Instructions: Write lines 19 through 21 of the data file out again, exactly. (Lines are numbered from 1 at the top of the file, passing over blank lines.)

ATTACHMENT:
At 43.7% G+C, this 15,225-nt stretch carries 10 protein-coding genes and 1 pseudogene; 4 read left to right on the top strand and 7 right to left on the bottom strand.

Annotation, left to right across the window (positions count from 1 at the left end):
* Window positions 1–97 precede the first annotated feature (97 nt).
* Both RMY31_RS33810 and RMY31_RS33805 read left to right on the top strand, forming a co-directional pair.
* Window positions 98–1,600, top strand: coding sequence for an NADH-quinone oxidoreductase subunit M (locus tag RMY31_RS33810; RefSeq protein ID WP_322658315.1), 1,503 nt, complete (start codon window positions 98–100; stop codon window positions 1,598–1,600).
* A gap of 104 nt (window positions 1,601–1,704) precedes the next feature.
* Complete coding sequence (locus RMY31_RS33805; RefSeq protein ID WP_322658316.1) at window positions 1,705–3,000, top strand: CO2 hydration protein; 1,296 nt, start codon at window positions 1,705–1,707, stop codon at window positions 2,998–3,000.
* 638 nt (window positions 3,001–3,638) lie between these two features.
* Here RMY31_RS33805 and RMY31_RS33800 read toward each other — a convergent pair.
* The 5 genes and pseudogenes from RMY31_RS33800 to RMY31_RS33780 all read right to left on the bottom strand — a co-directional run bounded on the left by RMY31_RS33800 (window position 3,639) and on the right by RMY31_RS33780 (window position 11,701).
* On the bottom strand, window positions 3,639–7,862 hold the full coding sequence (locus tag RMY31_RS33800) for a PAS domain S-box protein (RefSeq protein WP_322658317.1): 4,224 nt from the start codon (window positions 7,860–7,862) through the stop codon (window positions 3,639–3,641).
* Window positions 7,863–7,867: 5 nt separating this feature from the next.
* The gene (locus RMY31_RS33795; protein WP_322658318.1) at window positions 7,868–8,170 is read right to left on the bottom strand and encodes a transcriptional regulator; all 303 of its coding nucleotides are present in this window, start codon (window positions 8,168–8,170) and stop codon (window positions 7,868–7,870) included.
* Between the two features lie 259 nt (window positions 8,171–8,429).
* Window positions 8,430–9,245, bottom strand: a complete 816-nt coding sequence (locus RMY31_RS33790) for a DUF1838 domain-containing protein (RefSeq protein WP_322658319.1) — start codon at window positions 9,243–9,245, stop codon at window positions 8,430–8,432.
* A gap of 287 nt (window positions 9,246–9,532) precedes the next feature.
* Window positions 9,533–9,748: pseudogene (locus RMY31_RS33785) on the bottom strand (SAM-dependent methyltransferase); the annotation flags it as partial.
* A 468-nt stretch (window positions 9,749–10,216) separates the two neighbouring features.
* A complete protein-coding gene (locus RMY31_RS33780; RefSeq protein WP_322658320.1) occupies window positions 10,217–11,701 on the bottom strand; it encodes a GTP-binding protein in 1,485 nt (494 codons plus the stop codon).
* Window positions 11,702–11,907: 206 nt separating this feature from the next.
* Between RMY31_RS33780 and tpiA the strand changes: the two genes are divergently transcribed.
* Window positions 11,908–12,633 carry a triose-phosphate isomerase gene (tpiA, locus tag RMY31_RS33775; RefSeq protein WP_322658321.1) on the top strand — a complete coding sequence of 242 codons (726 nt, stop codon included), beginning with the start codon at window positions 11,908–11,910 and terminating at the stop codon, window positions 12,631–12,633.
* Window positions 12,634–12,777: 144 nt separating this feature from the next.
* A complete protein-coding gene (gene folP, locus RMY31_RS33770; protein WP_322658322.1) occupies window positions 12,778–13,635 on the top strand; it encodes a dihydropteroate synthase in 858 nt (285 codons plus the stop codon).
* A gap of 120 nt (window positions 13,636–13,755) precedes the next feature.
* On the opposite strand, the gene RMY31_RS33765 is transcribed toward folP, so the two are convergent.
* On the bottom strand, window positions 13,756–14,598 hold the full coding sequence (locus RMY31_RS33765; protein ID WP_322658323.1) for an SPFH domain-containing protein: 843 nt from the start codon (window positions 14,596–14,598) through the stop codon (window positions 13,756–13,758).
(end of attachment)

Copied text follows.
* A complete protein-coding gene (locus RMY31_RS33780; RefSeq protein WP_322658320.1) occupies window positions 10,217–11,701 on the bottom strand; it encodes a GTP-binding protein in 1,485 nt (494 codons plus the stop codon).
* Window positions 11,702–11,907: 206 nt separating this feature from the next.
* Between RMY31_RS33780 and tpiA the strand changes: the two genes are divergently transcribed.